your link indicates Nicaragua not Guatemala. it also states in your link" They did not appear to be organized pirates, they did not have any weapons other than knives, or any tools, they had to leave our outboard motor behind. they did not kill anyone. how many armed robberies in USA major cities in last year or years? how many armed assaults in those same USA cities? how many armed assaults resulted in deaths. read your statistics for all of USA cities! are you same in USA cities than out on the oceans and other countries.
as you say best to be aware of areas to steer a wider berth of.
Rio Dulce has grown progressively over last 35 years I have been going and in comparison to other areas crime has been minimal.
it's not for everyone but it offers alot of natural beauty and friendly people for the adventurous souls who dare to enjoy the land of eternal spring!
Okay, I own a condo in Playa del Carmen MX, a town with a fast rising crime rate that starlets the hell out of people. I rent it occasionally VRBO and cite your arguments all the time. Don't do drugs, don't hang out in clubs until sun up, stay off dark streets, travel in pairs, blah-blah-blah.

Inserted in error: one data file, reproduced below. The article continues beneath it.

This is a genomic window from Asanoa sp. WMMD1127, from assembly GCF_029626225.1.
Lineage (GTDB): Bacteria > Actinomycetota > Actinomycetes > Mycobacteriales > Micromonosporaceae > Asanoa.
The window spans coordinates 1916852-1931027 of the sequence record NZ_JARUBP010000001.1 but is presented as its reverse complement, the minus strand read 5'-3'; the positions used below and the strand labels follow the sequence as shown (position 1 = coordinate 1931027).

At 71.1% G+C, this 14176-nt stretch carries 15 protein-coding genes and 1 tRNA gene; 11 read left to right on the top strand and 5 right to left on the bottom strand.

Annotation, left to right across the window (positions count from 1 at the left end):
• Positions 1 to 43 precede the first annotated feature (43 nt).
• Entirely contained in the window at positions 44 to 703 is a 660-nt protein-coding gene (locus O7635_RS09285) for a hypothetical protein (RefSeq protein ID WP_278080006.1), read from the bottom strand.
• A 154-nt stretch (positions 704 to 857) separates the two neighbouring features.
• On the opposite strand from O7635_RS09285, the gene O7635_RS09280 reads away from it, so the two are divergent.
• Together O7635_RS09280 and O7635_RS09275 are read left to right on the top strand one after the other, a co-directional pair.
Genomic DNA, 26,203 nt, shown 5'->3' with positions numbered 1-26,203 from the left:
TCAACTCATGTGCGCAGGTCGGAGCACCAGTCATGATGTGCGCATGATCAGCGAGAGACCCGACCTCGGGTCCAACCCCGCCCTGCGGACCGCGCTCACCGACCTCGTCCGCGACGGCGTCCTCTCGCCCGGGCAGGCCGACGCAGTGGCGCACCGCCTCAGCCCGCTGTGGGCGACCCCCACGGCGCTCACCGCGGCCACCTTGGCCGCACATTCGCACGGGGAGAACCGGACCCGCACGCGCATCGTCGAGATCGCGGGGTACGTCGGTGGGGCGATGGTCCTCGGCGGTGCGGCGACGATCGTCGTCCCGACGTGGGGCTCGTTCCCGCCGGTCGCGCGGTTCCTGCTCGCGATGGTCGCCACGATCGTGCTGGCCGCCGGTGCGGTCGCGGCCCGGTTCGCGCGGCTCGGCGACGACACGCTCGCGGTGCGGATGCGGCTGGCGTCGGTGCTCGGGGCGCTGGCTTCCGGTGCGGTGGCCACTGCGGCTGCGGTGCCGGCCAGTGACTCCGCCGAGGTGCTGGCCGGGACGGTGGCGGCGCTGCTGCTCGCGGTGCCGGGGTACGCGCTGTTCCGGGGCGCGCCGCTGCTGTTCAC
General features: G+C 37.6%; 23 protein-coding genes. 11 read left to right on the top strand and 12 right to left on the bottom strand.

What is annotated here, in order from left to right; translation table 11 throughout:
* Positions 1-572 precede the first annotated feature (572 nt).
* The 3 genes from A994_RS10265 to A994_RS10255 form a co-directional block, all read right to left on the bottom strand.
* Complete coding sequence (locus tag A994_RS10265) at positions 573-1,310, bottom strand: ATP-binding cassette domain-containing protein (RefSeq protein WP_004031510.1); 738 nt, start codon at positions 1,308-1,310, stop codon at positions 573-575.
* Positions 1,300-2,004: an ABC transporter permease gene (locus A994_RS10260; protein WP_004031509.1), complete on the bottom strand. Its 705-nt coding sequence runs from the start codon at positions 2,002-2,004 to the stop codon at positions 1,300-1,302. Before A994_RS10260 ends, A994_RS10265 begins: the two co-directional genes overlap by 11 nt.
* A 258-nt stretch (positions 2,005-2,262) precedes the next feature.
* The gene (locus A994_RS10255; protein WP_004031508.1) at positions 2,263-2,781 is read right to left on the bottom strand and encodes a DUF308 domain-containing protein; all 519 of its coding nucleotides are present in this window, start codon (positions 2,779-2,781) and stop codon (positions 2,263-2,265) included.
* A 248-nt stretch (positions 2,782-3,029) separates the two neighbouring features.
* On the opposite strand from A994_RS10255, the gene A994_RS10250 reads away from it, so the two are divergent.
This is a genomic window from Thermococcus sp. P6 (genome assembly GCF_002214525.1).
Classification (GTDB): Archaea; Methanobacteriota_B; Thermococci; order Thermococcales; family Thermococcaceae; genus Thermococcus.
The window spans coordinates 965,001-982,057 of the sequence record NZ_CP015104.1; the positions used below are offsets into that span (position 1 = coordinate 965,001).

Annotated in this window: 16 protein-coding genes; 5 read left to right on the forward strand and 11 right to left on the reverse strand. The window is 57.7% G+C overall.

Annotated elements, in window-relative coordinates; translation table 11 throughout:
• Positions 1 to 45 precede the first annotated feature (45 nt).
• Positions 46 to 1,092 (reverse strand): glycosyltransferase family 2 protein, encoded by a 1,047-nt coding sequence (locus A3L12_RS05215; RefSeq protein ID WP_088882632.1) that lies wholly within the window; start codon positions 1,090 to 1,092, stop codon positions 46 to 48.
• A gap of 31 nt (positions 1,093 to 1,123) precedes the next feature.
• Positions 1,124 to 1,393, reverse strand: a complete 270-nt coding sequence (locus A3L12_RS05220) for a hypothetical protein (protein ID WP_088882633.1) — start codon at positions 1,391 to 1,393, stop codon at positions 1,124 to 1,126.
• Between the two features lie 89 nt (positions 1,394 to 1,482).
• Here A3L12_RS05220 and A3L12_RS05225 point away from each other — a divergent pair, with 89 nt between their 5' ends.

If you think it's okay to be boarded by 2-dozen men 50-miles offshore simply because they had machetes instead of guns and they didn't actually kill anyone, you live in a tougher neighborhood than I ever have. BTW - while it was in Panama vs Nicaragua, there was a NZ owner (trawler yacht) who was killed by boarding pirates a year or so ago. His wife was slashed by a machete but not killed.

I'm not saying don't go. I'm not saying anything. I'm just saying there are risks and unless you know about them, you can't mitigate them.

BTW - it's been 15 years, but this is not my first time through this area. I used to be a full time delivery skipper our of San Francisco and have moved a couple boats to Florida. Moving boats has enough risk. I'm just saying it's the captains job to minimize, not ignore.